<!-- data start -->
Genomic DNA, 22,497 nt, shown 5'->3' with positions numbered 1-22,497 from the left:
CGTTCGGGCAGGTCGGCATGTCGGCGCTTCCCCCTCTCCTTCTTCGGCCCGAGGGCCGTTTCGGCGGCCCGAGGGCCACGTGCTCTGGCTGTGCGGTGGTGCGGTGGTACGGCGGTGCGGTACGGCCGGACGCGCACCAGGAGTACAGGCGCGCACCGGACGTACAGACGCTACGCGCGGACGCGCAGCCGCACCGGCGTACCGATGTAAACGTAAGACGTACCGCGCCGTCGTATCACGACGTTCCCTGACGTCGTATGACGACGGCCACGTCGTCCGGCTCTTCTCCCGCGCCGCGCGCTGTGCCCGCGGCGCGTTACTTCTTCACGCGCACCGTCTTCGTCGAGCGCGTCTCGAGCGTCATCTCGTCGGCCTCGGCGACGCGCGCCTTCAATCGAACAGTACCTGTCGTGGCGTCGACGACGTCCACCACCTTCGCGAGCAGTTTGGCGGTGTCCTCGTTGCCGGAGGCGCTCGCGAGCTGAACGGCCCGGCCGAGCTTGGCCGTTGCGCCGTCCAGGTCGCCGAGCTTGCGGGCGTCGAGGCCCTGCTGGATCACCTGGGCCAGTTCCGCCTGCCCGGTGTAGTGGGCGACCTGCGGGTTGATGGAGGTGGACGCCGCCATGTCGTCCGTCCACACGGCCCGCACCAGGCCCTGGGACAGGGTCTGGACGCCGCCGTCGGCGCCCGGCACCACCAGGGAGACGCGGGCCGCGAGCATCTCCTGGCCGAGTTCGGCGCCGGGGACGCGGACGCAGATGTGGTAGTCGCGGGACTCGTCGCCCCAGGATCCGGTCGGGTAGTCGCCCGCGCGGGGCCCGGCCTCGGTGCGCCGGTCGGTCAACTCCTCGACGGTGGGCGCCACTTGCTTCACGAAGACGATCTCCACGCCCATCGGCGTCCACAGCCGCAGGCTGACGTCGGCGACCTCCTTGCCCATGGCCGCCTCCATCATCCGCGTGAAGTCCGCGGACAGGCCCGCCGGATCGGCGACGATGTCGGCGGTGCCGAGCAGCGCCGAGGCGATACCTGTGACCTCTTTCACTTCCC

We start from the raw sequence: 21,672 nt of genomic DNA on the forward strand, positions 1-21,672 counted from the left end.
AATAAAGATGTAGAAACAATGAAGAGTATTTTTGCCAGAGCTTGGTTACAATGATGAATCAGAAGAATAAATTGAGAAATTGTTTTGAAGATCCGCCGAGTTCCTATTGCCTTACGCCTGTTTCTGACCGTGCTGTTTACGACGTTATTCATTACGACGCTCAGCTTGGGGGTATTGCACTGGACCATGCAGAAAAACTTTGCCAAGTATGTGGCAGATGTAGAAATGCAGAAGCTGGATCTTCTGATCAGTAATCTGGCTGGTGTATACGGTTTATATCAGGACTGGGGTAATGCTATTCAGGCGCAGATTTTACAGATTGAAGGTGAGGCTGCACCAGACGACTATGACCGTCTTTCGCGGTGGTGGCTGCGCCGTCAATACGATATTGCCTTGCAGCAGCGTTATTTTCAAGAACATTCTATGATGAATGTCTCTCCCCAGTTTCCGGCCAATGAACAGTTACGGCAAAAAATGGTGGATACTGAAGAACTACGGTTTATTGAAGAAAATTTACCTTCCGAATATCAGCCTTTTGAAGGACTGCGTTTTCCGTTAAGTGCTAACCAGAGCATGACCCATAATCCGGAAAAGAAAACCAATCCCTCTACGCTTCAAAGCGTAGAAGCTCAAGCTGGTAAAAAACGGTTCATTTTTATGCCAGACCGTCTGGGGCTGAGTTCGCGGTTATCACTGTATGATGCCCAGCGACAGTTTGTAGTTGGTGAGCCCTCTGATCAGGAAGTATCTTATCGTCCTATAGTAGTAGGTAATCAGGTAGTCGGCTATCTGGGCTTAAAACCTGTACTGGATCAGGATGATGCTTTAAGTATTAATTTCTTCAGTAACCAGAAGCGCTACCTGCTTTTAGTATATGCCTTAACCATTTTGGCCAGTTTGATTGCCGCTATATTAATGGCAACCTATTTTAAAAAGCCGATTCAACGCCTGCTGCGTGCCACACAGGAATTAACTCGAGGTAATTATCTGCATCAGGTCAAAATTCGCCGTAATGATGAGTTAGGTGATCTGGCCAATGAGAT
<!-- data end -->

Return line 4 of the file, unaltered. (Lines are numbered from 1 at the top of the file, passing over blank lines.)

AATAAAGATGTAGAAACAATGAAGAGTATTTTTGCCAGAGCTTGGTTACAATGATGAATCAGAAGAATAAATTGAGAAATTGTTTTGAAGATCCGCCGAGTTCCTATTGCCTTACGCCTGTTTCTGACCGTGCTGTTTACGACGTTATTCATTACGACGCTCAGCTTGGGGGTATTGCACTGGACCATGCAGAAAAACTTTGCCAAGTATGTGGCAGATGTAGAAATGCAGAAGCTGGATCTTCTGATCAGTAATCTGGCTGGTGTATACGGTTTATATCAGGACTGGGGTAATGCTATTCAGGCGCAGATTTTACAGATTGAAGGTGAGGCTGCACCAGACGACTATGACCGTCTTTCGCGGTGGTGGCTGCGCCGTCAATACGATATTGCCTTGCAGCAGCGTTATTTTCAAGAACATTCTATGATGAATGTCTCTCCCCAGTTTCCGGCCAATGAACAGTTACGGCAAAAAATGGTGGATACTGAAGAACTACGGTTTATTGAAGAAAATTTACCTTCCGAATATCAGCCTTTTGAAGGACTGCGTTTTCCGTTAAGTGCTAACCAGAGCATGACCCATAATCCGGAAAAGAAAACCAATCCCTCTACGCTTCAAAGCGTAGAAGCTCAAGCTGGTAAAAAACGGTTCATTTTTATGCCAGACCGTCTGGGGCTGAGTTCGCGGTTATCACTGTATGATGCCCAGCGACAGTTTGTAGTTGGTGAGCCCTCTGATCAGGAAGTATCTTATCGTCCTATAGTAGTAGGTAATCAGGTAGTCGGCTATCTGGGCTTAAAACCTGTACTGGATCAGGATGATGCTTTAAGTATTAATTTCTTCAGTAACCAGAAGCGCTACCTGCTTTTAGTATATGCCTTAACCATTTTGGCCAGTTTGATTGCCGCTATATTAATGGCAACCTATTTTAAAAAGCCGATTCAACGCCTGCTGCGTGCCACACAGGAATTAACTCGAGGTAATTATCTGCATCAGGTCAAAATTCGCCGTAATGATGAGTTAGGTGATCTGGCCAATGAGAT